Selloff Recap: A Turbulent Week for Equities



BlackRock Chief Investment Strategist Russ Koesterich discusses the catalysts for the brutal equity selloff and its key takeaway for long-term investors.

The recent erosion in equities turned into an all-out landslide last week. Globally and in the United States, stocks were in correction mode, with equities in emerging markets and Europe in a bear market.

The selling extended into other asset classes, notably commodities and high yield, and has been accompanied by an abrupt spike in market volatility. According to Bloomberg data, the VIX Index, a proxy for U.S. equity market implied volatility, traded over 50 on Monday morning, the highest level since the financial crisis.

turbulent week for equities

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Market Realist – Though stocks ended last week slightly higher, it was a wildly turbulent week for equities. The S&P 500 (IVV) ended the week at 1,988, up 0.91%, while the Dow Jones Industrial Average (DIA) closed the week up 1.1% at 16,643. The NASDAQ Composite (QQQ) registered its highest weekly gain in almost two months, climbing 2.6% to close at 4,828.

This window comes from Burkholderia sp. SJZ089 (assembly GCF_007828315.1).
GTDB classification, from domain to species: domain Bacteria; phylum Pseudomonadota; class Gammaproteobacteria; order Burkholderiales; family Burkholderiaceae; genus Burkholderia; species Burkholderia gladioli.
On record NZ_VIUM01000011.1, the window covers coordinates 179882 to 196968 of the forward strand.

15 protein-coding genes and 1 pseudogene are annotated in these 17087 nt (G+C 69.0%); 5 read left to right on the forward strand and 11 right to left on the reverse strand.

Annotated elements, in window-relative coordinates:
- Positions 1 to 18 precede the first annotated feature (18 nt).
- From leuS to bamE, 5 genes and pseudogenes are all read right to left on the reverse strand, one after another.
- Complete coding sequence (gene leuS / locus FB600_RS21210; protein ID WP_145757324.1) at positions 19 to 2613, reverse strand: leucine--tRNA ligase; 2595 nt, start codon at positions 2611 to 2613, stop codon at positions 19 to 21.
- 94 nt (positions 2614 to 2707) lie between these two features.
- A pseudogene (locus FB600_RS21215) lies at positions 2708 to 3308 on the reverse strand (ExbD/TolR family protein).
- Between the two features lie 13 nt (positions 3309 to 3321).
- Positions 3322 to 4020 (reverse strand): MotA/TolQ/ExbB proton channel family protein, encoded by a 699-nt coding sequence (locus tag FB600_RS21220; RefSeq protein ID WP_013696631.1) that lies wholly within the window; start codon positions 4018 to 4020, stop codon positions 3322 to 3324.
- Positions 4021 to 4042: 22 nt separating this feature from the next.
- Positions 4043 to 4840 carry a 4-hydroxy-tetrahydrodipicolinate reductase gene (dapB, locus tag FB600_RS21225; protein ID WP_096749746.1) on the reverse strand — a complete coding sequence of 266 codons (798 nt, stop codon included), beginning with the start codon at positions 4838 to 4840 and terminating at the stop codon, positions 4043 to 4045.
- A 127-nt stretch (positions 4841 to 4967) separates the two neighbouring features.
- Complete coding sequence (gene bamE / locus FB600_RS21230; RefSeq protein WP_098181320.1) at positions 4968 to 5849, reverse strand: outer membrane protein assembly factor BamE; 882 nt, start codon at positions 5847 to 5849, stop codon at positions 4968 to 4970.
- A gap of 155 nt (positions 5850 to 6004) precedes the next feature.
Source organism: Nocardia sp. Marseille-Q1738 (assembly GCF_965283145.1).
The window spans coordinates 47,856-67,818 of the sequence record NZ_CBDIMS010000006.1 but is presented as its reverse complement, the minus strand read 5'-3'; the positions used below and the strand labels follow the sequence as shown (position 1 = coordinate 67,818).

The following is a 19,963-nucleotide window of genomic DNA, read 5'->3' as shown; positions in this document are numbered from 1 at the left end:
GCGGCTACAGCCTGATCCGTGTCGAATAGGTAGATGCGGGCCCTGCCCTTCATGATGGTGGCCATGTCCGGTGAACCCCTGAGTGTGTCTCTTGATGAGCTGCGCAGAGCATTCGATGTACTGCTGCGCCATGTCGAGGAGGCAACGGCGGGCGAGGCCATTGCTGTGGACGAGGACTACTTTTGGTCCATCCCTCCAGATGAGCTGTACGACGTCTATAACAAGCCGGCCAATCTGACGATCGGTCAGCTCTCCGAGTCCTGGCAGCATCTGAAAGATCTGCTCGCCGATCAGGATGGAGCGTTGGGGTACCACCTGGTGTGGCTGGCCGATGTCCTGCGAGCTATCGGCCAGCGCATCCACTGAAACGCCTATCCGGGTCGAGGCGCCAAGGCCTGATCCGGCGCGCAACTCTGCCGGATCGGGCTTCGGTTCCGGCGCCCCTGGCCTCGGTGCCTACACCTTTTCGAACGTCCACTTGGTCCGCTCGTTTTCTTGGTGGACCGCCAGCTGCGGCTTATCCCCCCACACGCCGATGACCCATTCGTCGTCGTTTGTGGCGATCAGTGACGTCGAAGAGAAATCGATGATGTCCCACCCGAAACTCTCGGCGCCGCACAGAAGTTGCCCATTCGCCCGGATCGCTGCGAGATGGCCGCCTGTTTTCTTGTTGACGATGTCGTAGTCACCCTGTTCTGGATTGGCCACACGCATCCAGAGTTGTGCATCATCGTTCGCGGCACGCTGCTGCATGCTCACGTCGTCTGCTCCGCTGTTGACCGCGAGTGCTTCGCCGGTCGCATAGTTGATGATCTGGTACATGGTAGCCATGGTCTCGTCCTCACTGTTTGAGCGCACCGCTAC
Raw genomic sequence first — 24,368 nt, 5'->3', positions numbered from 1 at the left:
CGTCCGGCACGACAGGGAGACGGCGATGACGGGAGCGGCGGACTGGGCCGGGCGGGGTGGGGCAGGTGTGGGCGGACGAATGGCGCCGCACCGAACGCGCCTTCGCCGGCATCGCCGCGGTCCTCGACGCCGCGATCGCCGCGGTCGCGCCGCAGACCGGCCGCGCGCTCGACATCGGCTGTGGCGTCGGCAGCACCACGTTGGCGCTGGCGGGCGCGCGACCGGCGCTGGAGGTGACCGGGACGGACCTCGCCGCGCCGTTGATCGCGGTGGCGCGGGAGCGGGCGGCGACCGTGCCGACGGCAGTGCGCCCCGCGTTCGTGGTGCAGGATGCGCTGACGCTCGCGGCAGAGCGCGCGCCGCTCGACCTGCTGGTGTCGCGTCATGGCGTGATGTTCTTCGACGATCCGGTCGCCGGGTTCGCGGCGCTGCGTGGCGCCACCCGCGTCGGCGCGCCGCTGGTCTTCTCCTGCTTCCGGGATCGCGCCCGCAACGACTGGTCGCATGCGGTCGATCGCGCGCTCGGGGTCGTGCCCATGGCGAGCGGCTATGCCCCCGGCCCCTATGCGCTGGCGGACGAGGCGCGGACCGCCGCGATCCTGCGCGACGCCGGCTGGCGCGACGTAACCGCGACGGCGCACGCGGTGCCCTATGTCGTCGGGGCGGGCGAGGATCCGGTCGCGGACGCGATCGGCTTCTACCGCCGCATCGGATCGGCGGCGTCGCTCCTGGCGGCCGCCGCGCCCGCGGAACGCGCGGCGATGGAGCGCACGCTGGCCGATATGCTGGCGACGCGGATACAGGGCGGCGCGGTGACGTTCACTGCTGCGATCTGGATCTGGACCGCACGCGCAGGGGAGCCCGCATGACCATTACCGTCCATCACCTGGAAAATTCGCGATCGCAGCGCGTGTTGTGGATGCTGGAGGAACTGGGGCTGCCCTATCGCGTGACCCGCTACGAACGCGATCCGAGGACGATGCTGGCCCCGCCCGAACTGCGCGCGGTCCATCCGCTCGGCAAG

The Dow Jones swung by a dizzying 10,000 points last week—plummeting to its eighth largest loss ever (588 points) on Monday August 24, 2015. It swung the other way to register its third largest gain ever of 619 points on Wednesday, August 26. The S&P 500 (VOO) suffered its worst intraday reversal in the past four years, losing almost 4.8% in a day in a scary flashback to the financial crisis.

turbulent week for equities

Volatility (VXX) surged last week. It peaked to 51%, its highest in almost four years, and receded to settle at 26% by the end of the week. This second graph shows the volatility indices of the three major broad market indices as measured by CBOE. The return of volatility after more than three years of relative calm spooked investors, driving them to offload their positions.

The recent selloff was a product of various macroeconomic factors—the global growth slowdown, the reeling Chinese economy, and the fears of a rate hike from the Federal Reserve. We’ll explore these issues in the next part of this series.


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